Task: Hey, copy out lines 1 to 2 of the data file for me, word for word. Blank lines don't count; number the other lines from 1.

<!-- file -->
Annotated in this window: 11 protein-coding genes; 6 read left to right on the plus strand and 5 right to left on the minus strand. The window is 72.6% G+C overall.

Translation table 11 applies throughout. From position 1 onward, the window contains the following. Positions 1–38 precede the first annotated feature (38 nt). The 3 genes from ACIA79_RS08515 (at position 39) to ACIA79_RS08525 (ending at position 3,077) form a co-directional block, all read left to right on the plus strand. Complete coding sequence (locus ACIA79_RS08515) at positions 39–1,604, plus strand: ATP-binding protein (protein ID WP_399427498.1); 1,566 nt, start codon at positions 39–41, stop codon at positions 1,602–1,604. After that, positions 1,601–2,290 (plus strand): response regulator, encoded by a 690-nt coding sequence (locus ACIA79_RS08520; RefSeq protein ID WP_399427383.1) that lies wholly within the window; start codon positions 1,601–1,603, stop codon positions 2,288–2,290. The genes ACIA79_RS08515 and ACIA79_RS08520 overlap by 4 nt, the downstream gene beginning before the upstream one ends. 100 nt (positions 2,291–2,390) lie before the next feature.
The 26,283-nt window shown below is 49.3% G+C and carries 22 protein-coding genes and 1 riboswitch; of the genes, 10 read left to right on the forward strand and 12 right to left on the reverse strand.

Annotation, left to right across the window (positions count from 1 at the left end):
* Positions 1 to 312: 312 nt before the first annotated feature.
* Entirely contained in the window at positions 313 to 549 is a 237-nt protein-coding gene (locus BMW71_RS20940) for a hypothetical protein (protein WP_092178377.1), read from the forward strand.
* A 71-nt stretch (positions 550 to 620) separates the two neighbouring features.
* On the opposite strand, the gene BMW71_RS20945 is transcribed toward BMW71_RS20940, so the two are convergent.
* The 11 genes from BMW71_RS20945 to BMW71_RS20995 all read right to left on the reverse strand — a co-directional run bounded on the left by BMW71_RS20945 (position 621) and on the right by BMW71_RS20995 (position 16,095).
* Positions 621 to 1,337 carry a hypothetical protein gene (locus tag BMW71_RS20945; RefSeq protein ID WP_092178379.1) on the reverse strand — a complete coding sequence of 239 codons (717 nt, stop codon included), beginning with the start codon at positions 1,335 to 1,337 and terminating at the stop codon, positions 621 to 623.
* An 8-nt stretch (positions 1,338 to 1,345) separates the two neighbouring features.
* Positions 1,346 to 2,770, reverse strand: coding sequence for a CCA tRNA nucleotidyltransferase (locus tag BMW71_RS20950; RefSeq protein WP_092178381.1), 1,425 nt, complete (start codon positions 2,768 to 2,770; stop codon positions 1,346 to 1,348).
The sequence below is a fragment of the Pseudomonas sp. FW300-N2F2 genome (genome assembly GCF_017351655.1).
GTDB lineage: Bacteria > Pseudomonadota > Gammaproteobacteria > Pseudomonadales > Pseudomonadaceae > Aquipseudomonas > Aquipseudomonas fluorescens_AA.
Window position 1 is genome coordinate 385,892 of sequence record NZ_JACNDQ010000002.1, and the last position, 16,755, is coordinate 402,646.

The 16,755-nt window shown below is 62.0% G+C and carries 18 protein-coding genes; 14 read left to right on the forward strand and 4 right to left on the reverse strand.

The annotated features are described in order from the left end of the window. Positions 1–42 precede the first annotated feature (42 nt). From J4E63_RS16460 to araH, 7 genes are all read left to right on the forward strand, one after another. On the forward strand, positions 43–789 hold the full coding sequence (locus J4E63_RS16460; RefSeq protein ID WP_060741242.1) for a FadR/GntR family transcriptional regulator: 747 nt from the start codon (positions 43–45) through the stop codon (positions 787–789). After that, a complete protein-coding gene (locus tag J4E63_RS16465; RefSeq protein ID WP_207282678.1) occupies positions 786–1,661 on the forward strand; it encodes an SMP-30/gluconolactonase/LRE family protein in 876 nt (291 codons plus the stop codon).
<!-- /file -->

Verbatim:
Annotated in this window: 11 protein-coding genes; 6 read left to right on the plus strand and 5 right to left on the minus strand. The window is 72.6% G+C overall.

Translation table 11 applies throughout. From position 1 onward, the window contains the following. Positions 1–38 precede the first annotated feature (38 nt). The 3 genes from ACIA79_RS08515 (at position 39) to ACIA79_RS08525 (ending at position 3,077) form a co-directional block, all read left to right on the plus strand. Complete coding sequence (locus ACIA79_RS08515) at positions 39–1,604, plus strand: ATP-binding protein (protein ID WP_399427498.1); 1,566 nt, start codon at positions 39–41, stop codon at positions 1,602–1,604. After that, positions 1,601–2,290 (plus strand): response regulator, encoded by a 690-nt coding sequence (locus ACIA79_RS08520; RefSeq protein ID WP_399427383.1) that lies wholly within the window; start codon positions 1,601–1,603, stop codon positions 2,288–2,290. The genes ACIA79_RS08515 and ACIA79_RS08520 overlap by 4 nt, the downstream gene beginning before the upstream one ends. 100 nt (positions 2,291–2,390) lie before the next feature.